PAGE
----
• The sound reflections can be classified as early lateral reflections that are perceived within 1 to 80 ms after the direct sound and late reflections perceived more than 80 ms after the direct sound. The relationship of early lateral reflections with direct sound is used by the brain as cues to provide us with a sense of the direction and location of the sound source. Due to the reverberation characteristics of a listening room the auditory source is perceived as exhibiting a finite lateral extent, i.e. an auditory source width. On the other hand, the temporal and spatial separation of sound energy of the late reflections causes the perception of being enveloped by the sound. This phenomenon is known as the listener envelopment.
  • On the other hand, the temporal and spatial separation of sound energy of the late reflections causes the perception of being enveloped by the sound. This phenomenon is known as the listener envelopment (LEV). The LEV represents the degree of envelopment or fullness of auditory events surrounding the listener. Whereas being highly dependent on late reflections the LEV excludes the direct sound.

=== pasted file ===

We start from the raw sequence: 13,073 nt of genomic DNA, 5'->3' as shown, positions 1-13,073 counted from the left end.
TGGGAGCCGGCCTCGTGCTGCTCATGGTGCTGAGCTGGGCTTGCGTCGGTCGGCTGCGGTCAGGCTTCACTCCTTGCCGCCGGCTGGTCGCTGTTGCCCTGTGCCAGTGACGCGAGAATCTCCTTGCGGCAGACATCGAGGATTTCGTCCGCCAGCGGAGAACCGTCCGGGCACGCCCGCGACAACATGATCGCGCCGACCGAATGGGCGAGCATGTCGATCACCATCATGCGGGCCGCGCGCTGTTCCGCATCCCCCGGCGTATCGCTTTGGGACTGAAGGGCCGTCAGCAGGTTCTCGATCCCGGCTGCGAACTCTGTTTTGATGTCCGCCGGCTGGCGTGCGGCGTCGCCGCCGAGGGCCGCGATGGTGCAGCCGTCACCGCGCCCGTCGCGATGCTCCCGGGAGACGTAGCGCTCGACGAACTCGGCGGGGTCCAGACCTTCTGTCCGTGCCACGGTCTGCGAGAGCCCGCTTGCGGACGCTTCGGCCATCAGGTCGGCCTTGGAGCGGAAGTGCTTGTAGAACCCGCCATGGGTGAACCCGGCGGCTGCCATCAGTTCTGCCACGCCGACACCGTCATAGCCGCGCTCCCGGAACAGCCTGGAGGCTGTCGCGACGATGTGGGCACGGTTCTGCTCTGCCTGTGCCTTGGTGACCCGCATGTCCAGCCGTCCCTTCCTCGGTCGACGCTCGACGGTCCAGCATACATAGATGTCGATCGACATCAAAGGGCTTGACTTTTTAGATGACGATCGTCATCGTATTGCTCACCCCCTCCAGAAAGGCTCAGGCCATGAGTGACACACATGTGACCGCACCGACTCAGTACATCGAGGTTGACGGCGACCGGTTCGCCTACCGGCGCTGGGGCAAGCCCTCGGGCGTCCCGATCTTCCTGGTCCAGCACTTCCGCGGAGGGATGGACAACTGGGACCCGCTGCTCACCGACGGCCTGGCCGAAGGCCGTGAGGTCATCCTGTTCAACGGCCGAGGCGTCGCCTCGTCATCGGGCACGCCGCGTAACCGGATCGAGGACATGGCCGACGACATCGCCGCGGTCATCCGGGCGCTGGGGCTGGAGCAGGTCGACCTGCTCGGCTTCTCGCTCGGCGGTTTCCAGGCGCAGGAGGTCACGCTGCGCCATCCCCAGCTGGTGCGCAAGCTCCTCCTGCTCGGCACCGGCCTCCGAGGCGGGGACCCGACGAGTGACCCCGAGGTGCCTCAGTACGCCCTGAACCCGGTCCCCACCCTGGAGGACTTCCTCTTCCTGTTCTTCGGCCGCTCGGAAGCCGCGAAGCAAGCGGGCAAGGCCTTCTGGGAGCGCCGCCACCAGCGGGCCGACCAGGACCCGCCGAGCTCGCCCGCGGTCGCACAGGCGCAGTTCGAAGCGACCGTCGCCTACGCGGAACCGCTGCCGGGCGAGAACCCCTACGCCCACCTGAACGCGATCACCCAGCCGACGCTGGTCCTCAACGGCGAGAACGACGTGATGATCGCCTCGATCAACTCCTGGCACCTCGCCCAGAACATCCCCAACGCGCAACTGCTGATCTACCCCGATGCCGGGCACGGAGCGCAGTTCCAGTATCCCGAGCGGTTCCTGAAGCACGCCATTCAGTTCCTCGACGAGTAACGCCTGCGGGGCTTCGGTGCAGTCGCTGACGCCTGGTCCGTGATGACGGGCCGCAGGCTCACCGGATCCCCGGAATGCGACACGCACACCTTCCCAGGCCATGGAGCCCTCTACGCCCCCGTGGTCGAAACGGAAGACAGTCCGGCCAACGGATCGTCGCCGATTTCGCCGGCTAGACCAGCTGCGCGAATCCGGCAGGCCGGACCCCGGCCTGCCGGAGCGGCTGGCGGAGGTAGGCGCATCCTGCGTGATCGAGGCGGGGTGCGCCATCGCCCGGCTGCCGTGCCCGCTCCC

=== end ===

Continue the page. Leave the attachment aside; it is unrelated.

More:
• A prominent problem in the art of room acoustic and, thus, acoustic architecture is to derive and measure objective quantifications of the spatial auditory characteristics of a closed listening room. Monaural parameters known in the art, as the Clarity C80 and Definition D50, the Early Decay Time Gap (EDTG) or Center Time TS, often not correlate well enough with perceptible characteristics. In addition, the measurement results of established binaural parameters as, e.g., the Interaural Cross-Correlation (IACC) or Lateral Energy Fraction (LEF) significantly depend on the actual measurement position. Moreover, a ranking of the listener rooms, e.g., concert halls, based on such established parameters does not sufficiently match the actual auditory perception and preferences of human listeners.